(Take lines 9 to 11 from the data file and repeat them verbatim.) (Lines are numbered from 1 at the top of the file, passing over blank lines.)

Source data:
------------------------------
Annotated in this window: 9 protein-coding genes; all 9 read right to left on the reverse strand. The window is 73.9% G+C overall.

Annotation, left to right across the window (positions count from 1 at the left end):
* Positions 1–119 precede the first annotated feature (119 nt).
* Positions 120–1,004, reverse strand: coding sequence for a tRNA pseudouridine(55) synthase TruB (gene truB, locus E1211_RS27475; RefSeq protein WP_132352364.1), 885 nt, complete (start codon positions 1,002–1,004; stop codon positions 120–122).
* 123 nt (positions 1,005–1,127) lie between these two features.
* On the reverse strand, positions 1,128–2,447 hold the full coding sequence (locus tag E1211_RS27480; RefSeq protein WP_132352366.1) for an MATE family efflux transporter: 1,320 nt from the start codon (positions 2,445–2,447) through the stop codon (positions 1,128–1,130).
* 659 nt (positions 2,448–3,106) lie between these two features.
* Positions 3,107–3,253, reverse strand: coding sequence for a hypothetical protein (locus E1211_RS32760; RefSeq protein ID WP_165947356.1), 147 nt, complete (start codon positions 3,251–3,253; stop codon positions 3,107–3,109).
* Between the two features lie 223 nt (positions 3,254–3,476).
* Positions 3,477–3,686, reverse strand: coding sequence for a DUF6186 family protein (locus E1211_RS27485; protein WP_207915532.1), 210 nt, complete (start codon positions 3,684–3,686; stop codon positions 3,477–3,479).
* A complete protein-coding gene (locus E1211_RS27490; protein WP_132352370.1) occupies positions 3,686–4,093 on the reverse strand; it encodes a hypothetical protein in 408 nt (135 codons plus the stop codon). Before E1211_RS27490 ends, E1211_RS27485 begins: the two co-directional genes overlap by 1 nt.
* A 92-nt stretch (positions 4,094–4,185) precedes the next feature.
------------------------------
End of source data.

* Between the two features lie 223 nt (positions 3,254–3,476).
* Positions 3,477–3,686, reverse strand: coding sequence for a DUF6186 family protein (locus E1211_RS27485; protein WP_207915532.1), 210 nt, complete (start codon positions 3,684–3,686; stop codon positions 3,477–3,479).
* A complete protein-coding gene (locus E1211_RS27490; protein WP_132352370.1) occupies positions 3,686–4,093 on the reverse strand; it encodes a hypothetical protein in 408 nt (135 codons plus the stop codon). Before E1211_RS27490 ends, E1211_RS27485 begins: the two co-directional genes overlap by 1 nt.